Investors have been pouring money into bonds this year even as central banks around the world are continuing to raise rates. Fixed income experts believe a turnaround could be at hand.
Bond exchange-traded funds took in $104 billion through September, the first time the group has ever topped the century mark, according to State Street Global Advisors, which runs the $564 billion SPDR ETF family.
The cash flight comes even as bonds have significantly lagged the performance of stocks this year. The $50.6 billion iShares Core U.S. Aggregate Bond fund has returned just 1.5 percent year to date, compared to the S&P 500's surge of more than 14 percent.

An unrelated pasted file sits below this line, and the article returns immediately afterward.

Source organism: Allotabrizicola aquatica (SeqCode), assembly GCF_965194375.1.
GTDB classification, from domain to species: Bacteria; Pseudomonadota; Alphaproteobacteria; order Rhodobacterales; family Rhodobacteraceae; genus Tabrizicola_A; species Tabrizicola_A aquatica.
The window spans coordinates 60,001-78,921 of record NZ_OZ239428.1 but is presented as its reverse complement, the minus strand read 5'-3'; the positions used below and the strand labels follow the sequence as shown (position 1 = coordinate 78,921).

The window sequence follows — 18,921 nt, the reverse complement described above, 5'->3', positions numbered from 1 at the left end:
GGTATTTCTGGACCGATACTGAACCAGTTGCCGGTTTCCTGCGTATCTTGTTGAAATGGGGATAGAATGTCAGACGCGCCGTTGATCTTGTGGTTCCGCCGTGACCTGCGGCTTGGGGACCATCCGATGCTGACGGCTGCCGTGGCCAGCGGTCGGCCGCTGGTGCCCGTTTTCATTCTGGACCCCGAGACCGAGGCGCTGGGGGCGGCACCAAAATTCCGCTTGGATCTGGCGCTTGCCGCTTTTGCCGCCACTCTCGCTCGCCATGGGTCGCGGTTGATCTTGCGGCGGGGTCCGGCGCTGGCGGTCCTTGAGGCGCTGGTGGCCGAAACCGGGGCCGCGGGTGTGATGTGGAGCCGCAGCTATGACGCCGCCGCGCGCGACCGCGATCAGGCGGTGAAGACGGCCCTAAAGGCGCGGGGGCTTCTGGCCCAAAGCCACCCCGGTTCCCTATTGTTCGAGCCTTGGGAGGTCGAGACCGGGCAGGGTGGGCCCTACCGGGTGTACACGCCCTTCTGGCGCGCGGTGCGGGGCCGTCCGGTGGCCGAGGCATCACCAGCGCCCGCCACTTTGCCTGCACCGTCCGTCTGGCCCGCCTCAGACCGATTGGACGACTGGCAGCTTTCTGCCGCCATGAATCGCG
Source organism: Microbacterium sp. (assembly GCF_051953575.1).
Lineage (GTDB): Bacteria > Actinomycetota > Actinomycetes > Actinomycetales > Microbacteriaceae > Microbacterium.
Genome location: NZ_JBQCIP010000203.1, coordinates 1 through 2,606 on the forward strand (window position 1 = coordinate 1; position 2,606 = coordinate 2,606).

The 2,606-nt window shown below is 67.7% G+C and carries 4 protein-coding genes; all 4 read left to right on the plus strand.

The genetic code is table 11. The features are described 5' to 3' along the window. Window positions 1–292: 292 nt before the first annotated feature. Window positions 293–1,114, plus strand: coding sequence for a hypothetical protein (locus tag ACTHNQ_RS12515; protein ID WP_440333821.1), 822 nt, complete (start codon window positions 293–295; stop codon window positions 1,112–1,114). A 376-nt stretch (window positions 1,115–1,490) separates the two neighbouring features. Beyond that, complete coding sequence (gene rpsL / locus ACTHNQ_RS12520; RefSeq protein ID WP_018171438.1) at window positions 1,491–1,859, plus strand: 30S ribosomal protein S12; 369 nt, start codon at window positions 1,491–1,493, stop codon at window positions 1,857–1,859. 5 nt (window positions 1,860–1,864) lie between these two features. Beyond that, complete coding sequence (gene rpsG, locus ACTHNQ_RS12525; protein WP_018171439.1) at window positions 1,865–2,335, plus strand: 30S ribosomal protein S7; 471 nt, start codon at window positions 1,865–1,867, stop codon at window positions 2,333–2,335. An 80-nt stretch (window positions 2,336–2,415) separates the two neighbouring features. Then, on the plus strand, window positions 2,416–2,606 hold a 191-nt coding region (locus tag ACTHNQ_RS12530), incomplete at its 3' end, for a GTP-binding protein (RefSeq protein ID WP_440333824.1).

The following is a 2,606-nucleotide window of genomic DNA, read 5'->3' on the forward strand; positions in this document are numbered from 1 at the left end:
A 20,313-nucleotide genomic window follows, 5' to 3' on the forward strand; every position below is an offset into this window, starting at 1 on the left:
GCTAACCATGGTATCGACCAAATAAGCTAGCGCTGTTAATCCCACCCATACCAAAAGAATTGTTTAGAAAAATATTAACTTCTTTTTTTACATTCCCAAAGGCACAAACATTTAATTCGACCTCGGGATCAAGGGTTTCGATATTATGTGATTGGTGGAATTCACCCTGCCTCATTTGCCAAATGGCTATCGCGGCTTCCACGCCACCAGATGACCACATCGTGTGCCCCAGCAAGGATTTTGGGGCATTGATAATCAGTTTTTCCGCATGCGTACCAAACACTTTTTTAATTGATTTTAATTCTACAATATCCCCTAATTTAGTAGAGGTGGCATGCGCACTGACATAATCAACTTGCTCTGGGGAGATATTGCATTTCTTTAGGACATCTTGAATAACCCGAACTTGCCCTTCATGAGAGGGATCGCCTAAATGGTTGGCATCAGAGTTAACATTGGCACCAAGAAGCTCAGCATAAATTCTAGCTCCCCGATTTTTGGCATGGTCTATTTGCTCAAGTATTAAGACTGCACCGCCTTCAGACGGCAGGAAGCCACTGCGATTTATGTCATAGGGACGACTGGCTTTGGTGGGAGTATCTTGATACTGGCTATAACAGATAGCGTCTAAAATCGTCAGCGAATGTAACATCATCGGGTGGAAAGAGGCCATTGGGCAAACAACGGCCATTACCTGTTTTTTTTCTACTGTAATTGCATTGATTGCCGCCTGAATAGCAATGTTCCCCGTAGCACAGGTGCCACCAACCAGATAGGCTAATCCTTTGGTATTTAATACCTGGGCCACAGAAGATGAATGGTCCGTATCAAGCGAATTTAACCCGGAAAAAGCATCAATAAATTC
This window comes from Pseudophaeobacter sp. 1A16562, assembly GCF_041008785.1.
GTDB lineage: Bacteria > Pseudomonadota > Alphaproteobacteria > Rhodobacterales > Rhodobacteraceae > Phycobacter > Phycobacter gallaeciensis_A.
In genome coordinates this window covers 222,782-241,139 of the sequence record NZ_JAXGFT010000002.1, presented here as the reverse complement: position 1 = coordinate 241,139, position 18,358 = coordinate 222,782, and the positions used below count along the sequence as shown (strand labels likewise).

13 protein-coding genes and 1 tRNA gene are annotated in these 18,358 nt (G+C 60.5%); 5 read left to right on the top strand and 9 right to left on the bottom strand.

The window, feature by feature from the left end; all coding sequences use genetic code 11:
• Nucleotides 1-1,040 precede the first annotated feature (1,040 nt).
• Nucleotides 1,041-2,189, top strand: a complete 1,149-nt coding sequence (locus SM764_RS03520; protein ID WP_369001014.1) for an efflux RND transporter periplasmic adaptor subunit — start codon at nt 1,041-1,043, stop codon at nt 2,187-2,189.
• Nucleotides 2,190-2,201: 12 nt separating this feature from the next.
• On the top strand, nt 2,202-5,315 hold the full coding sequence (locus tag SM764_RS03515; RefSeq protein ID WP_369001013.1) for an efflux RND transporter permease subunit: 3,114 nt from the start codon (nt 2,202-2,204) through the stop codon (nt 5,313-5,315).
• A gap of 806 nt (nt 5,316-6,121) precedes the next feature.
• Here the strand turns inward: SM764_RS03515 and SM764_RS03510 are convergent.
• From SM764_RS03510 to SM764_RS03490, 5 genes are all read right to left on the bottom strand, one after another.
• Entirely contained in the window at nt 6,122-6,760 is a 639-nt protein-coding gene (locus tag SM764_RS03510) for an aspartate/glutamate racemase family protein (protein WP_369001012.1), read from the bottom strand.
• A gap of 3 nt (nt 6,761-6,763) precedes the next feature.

The allure of a steady income stream and diverse portfolio continues to pull in investor cash to the $40 trillion fixed income space.
"Some of it is the demographic shift and the persistent need for income," said Matthew Bartolini, head of SPDR Americas Research at State Street. "There's more need for a stabler retirement income. It's not unforeseen to see this continued allocation into fixed income, even though rates may be rising."
Bond yields had remained remarkably in check even as the Fed and other central banks seek to exit the cheap-money policies of the financial crisis and its aftermath. Yields shifted in early September, and that has fixed income pros looking for a change in investor appetite.
Investors sent another $11.4 billion into bond ETFs in September. For the third quarter, inflows totaled $32.9, the most of any category, according to Citigroup. However, flows in October show the trend may be turning.